“Place as Portrait”: Student Art On Display at Princeton High School
Art projects by students are currently on display in several venues at Princeton High School, and today, Wednesday, June 6, is, in fact, the only day the public can view upperclassmen’s larger installations in Room 172, where students in Studio Art 3 and 4 were asked to produce multi-media works that reflect the concept of “place as portrait.”
Room 172 is presided over by John Kavalos, who teaches painting, drawing, and advanced placement (AP) art history at PHS. He also teaches at Cooper Union, and the combination is important to him; frequent changes in college and university art curricula, he said, demand corresponding adjustments in the curricula that prepare high school students to move on.
In addition to a dense wall of flowers and greenery produced by several students, others responded to the notion of “place as portrait” with their own cubicle-filled environments.
“They’re talented kids,” said Mr. Kavalos. “The challenges are met.” In addition to proving their mettle in this large exhibit, students‘ talents have been recognized this year by senior acceptances at schools like Cooper Union and Rhode Island School of Design.
Those who miss the Wednesday show, which continues throughout the day, can watch for a student-produced documentary about the project that will appear soon on the studio’s blog and PRS website.
Next door, more traditional portraits were the focus of students in Mollie Murphy’s art class one morning this week. Ms. Murphy had tweaked tradition, though, by having students create a “fantasy” self on one-half of the photographs she took of each student.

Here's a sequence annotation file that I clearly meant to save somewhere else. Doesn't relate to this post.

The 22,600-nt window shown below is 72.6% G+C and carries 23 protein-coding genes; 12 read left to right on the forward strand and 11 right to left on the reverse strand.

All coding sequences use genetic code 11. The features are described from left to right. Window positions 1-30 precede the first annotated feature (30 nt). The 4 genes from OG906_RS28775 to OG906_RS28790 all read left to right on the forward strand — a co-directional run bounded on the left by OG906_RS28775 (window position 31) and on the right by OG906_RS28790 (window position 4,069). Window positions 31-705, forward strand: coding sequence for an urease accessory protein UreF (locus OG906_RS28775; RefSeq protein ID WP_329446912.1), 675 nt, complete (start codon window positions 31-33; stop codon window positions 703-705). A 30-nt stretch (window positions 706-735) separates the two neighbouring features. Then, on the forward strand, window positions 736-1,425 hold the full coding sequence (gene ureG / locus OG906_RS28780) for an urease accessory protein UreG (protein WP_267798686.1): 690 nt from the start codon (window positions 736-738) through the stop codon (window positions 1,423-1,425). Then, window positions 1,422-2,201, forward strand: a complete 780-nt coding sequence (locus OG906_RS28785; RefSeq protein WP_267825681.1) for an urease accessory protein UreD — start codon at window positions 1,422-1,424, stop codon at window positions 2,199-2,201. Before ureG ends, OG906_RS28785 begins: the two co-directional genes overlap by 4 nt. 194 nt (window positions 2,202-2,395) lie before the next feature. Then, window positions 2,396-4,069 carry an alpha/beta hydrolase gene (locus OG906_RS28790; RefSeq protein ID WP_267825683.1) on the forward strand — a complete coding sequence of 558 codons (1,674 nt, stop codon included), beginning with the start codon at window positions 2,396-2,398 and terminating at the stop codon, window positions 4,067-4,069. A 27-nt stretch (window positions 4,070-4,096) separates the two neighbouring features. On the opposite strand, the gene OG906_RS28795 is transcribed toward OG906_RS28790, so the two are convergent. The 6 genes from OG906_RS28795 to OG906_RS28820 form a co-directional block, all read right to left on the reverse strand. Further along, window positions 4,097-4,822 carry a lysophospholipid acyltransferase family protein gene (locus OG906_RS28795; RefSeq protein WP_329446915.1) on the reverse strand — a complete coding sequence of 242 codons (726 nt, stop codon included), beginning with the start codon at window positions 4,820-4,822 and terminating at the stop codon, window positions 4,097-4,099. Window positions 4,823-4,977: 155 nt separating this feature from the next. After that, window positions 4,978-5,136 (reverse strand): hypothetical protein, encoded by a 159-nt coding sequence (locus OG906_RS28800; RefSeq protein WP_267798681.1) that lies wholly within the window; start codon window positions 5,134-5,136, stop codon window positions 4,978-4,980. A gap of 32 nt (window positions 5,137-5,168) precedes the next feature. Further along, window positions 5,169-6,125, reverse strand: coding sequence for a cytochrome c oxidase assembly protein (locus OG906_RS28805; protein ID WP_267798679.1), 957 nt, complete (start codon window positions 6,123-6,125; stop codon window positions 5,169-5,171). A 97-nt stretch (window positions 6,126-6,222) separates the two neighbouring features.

Students at PHS attend art classes every day and, like Mr. Kavalos, Ms. Murphy speaks of them appreciatively. Gazing around a room of approximately 25 students, she quietly reported that there were “at least five brilliant, gifted” students who will probably go on to careers in art. Noting that “artists are problem-solvers,” Ms. Murphy, who is an artist herself, cited the compelling need of artists to create.
In Numina, PHS’s own art gallery, the fruits of assignments given to students throughout the year are currently on display.
“There are no themes at this show,” said advisor Scott Cameron, and that is apparent in the varied array of creations that fill the space. Along with Nick Fulginitis’s wire profile, there are pencil sketches of musicians by Tiffany H. Tang, and what looks like prehistoric wall painting by Lynn DiFerdinando. A black and white collage depicting a flying superhero comes from the imagination of Anthony Teng, and Nora Schultz pays tribute to Escher with an intricate, eye-twisting design. A skirt made out of candy wrappers by Eugenie Hossain is recycling at its most whimsical. Some “altered books” represent a “unique genre” this year, reported Mr. Cameron.
In the back of the room, visitors are welcomed to the Numina Gallery Zoo, where papier-mâché animals populate an aquarium, an aviary, and a jungle.
The Numina show was mounted by gallery co-directors Gaby Shypula and Veronika Bychkova, along with other students putting in after-school hours. “They do everything,” Mr. Cameron said, from identifying the focus of a new show, to arranging and hanging the art, to providing refreshments for opening receptions.
Numina Gallery will also be open on Wednesday, June 6, from 2 to 5 p.m. Those interested in visiting at other times are asked to contact Mr. Cameron at Scott_Cameron@monet.prs.k12.nj.us.